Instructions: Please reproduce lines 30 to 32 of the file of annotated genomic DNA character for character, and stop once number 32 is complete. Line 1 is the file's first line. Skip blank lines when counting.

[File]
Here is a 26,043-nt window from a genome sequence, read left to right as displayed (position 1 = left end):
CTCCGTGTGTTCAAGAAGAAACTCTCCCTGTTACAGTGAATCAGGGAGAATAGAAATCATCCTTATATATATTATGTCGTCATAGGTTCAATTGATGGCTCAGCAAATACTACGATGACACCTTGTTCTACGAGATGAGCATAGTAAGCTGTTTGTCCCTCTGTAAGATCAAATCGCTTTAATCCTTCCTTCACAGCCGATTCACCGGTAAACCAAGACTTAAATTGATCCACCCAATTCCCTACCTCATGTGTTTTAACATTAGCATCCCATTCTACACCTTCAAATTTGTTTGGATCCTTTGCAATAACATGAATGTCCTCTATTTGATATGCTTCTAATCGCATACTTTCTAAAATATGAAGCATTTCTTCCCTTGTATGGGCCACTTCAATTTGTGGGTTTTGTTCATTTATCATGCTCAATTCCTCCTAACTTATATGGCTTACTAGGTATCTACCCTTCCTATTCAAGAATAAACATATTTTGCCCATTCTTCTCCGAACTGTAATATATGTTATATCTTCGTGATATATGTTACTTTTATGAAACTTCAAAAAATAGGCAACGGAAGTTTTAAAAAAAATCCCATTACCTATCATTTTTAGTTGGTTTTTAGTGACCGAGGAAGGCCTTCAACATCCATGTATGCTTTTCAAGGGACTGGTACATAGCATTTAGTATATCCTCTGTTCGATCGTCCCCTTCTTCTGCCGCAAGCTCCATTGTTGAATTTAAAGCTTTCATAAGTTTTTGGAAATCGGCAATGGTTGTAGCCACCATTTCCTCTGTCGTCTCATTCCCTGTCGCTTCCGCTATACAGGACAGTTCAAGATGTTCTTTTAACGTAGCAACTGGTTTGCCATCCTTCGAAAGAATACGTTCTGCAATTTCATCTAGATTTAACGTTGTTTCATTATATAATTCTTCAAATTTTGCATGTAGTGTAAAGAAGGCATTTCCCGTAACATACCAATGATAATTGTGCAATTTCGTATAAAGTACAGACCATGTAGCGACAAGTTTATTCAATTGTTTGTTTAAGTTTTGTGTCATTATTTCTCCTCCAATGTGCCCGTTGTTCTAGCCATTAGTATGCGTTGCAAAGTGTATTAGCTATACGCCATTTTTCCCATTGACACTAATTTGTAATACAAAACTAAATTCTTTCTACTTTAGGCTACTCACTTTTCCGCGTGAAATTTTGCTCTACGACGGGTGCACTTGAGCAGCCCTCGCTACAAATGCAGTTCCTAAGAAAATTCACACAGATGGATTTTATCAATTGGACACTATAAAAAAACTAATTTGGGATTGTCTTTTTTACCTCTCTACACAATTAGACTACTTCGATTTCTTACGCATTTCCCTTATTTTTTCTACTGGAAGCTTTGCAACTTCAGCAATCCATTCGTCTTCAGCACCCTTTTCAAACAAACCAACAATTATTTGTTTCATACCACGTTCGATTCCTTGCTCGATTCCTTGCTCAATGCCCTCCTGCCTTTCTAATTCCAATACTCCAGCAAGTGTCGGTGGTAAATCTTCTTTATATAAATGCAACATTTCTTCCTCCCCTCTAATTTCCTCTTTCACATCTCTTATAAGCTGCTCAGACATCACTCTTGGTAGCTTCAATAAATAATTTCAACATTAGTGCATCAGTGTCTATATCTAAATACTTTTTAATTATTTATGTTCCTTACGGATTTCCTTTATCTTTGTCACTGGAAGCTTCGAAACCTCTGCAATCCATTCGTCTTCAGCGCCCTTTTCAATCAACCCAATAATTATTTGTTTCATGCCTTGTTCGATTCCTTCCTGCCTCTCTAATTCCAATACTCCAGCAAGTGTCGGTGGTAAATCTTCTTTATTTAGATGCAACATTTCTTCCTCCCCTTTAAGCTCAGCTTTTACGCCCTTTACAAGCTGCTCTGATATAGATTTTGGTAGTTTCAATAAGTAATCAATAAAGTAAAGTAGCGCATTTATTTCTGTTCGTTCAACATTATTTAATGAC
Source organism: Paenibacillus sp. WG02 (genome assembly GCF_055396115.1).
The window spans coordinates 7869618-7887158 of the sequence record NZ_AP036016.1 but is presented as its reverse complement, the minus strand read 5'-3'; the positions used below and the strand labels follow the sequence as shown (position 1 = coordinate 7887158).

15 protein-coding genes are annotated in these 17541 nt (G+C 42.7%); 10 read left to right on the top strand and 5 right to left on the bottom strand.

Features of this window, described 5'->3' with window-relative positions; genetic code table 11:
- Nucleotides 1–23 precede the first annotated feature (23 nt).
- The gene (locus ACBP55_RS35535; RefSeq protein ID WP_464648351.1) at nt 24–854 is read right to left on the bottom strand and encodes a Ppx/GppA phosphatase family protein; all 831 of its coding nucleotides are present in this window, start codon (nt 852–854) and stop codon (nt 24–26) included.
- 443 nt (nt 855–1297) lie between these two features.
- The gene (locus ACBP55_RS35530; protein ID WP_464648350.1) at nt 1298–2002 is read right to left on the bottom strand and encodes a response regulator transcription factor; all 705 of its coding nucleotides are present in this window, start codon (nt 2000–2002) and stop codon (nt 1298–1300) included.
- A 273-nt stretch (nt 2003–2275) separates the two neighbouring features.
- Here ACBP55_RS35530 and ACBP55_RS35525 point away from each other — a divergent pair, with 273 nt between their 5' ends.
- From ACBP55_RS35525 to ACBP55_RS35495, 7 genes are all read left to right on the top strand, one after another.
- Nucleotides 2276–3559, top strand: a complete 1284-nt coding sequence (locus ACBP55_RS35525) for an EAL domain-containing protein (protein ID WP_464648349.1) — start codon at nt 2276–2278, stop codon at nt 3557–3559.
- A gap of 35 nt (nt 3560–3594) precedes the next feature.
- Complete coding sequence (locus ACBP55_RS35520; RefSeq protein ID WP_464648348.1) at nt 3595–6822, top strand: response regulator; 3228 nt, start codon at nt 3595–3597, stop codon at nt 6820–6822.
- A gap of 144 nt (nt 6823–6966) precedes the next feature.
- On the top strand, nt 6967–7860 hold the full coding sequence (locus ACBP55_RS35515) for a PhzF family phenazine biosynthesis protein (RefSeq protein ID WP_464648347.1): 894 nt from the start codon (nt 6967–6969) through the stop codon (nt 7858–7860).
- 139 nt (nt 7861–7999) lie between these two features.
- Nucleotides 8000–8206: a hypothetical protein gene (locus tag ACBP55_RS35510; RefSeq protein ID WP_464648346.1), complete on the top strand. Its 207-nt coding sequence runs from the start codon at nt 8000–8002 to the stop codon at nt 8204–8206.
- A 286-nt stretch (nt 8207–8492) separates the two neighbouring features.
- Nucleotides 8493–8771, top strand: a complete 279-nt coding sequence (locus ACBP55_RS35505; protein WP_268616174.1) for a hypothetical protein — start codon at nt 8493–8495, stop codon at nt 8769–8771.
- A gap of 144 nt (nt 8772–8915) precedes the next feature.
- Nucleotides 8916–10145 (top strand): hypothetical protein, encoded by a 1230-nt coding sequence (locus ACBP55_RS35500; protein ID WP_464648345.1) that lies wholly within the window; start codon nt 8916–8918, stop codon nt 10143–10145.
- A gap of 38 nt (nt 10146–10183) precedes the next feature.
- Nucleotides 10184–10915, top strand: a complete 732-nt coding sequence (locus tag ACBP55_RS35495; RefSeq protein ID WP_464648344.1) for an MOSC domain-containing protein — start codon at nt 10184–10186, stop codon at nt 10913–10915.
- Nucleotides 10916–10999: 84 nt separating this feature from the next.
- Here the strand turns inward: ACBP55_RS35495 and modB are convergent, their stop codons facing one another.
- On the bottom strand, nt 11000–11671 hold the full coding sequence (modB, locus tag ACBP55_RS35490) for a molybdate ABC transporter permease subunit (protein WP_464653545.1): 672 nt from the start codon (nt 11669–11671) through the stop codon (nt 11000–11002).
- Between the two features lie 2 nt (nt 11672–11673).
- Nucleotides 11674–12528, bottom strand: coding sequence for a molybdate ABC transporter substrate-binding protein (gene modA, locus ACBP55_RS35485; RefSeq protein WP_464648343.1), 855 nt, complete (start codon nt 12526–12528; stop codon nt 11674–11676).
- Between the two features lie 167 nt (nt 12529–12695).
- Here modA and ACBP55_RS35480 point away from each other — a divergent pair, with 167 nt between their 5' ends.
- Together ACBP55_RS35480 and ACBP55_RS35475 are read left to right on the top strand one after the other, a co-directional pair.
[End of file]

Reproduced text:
- Between the two features lie 2 nt (nt 11672–11673).
- Nucleotides 11674–12528, bottom strand: coding sequence for a molybdate ABC transporter substrate-binding protein (gene modA, locus ACBP55_RS35485; RefSeq protein WP_464648343.1), 855 nt, complete (start codon nt 12526–12528; stop codon nt 11674–11676).
- Between the two features lie 167 nt (nt 12529–12695).